It is to say, for those who have left Lutheranism for conciliar "Catholicism", what has been pedalled to you as and accepted by you as (meaning, btw, it's not your fault) Catholicsm simply is not, but is, since the word has come up, trash.

 
At Friday, September 19, 2008 4:19:00 am , Anonymous Christine said...

Apparently not only my point on this immediate topic has been missed, but on coming here at all.

Well, no. Really. The point is that you keep coming here to make the point and we disagree with the point you are making. That's the point.

And whether you argue against my "desire" to be Catholic is, after eleven years of being Catholic, pretty moot. It's quite irrelevant. You don't get to define it for me.

 
At Friday, September 19, 2008 1:13:00 pm , Blogger Schütz said...

Dear PE,

Your example of a bishop who was under the delusion that confirmation was no longer necessary is a surprisingly extreme case of something that we all know happens:

Some bishops--yes, even Catholic bishops--teach falsely.

But when they do so, they are not teaching in communion with their brother bishops and the bishop of Rome. They are heterodox.

Except for the particular charism granted by Christ to St Peter and his successors, the virtue of infallibility does not belong to an individual member of the episcopate, but to the teaching magisterium as a whole.

It is firmly taught by the Catholic Church that confirmation is necessary for the complete initiation of a Christian into the Catholic Church. That is why it is administered to the dying if it has not already been received.

 
At Friday, September 19, 2008 3:56:00 pm , Blogger Tony said...

I'd have to say I'm disappointed in your response David!

See http://www.youtube.com/watch?v=teMlv3ripSM

Which is my convoluted way of saying I don't have much of an argument with what you've written.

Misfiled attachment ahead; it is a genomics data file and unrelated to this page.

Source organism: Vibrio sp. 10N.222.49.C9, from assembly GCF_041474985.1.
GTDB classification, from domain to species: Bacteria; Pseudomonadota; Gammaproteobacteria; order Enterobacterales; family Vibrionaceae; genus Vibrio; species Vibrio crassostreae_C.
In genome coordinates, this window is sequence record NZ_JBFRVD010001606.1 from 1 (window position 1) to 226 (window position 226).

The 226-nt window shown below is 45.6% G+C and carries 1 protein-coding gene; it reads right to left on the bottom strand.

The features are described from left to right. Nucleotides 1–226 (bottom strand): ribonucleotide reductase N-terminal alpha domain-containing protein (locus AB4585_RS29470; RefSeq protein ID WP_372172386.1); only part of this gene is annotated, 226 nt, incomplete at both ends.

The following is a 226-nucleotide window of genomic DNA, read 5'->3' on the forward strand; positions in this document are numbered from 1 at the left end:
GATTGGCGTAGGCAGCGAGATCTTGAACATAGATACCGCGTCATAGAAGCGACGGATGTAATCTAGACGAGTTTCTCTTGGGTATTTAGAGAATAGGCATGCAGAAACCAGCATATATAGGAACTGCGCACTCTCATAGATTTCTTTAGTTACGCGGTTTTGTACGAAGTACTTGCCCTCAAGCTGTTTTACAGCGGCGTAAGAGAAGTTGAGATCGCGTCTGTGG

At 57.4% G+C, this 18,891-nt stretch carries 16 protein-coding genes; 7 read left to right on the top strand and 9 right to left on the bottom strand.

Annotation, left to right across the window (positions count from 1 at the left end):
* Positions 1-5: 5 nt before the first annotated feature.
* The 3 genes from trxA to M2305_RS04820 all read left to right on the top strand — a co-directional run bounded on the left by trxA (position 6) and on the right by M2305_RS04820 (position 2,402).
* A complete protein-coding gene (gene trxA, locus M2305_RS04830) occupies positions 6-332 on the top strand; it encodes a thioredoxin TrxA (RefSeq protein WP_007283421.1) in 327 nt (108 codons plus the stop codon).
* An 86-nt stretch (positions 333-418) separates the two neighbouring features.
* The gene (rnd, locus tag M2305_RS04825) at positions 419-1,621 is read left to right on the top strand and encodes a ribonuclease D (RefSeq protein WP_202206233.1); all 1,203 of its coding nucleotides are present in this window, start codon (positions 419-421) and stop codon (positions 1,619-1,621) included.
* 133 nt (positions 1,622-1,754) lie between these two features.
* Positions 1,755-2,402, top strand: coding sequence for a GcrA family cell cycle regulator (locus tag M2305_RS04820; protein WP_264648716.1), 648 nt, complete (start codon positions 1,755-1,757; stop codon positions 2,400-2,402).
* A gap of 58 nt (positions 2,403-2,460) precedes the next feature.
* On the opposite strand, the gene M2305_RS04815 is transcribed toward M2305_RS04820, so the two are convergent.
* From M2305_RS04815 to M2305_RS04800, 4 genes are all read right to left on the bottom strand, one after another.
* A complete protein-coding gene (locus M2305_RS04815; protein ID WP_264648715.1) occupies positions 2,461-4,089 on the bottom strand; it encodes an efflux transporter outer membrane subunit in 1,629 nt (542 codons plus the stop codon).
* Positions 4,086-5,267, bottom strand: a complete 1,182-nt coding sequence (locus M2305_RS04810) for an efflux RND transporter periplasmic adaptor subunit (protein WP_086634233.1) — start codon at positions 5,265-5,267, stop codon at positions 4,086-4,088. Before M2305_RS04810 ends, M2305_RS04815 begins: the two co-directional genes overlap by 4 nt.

Maybe with one proviso ...

I don't accept that I have to agree with anything that a church leader says if ... and here comes the 'C' word ... in good conscience I can't.

I can't, for example, find much to agree with in terms of the church's views on homosexuality after we get past the 'we must not treat them badly' bit.

And, confound it, despite that I still call myself Catholic!

What can ya do?

Thanks for the explanation of the Church Police BTW, it was one I wasn't familiar with.

 
At Friday, September 19, 2008 4:33:00 pm , Blogger Schütz said...

I don't accept that I have to agree with anything that a church leader says if ... and here comes the 'C' word ... in good conscience I can't. I can't, for example, find much to agree with in terms of the church's views on homosexuality after we get past the 'we must not treat them badly' bit.

Which is to say, that you have decided that the Church's teaching on homosexuality is wrong, therefore, your conscience will not allow you to accept it, because to do so would be to do wrong, and this is what you conscience is there to tell you not to do.

But Tony, do be clear on this: You conscience does not tell you WHAT is right or wrong, it only tells you to DO the right and NOT DO the wrong.

Something else (eg. your reason, your knowledge, your will, your affections) is telling you that what the Church teaches is wrong. I say "something else" because the conscience is only what acts on what is actually determined in other one or several other spheres (such as those just listed).

So what is telling you that the Church's teaching on this is wrong?

Something is telling you that the Church's teaching cannot be trusted on all matters. At some point, you are elevating an authority other than the Church above the authority of the Church. Your conscience is not an authoritative source of knowledge - only an authoritative guide as to how to act upon that knowledge.

So, it is obvious that you do not accept that the voice of the Church is the voice of Christ. If you did you wouldn't have a problem with its teaching on this or any other point.

And, confound it, despite that I still call myself Catholic!

Mmm. Indeed.

What can ya do?

Me? Nothing. You? Plenty.

Can I suggest on this particular matter that you familiarise yourself with the blog of a faithful homosexual Catholic who does accept the teaching of the Church as the voice of Christ, and whose conscience therefore tells him to act accordingly?

His blog may be found here:

http://johnheard.blogspot.com/

 
At Friday, September 19, 2008 5:48:00 pm , Blogger Tony said...

So what is telling you that the Church's teaching on this is wrong?

How much time have you got? Things like my reason, my knowledge, my will, my affections, my experience ...

So, it is obvious that you do not accept that the voice of the Church is the voice of Christ. If you did you wouldn't have a problem with its teaching on this or any other point.

Mmm ... sounds like creeping infallibility to me! I really don't see it that way, no.

Thanks for the suggestion, but I've been there, done that. I don't mean that in a dismissive way, but I really have explored this issue for some time.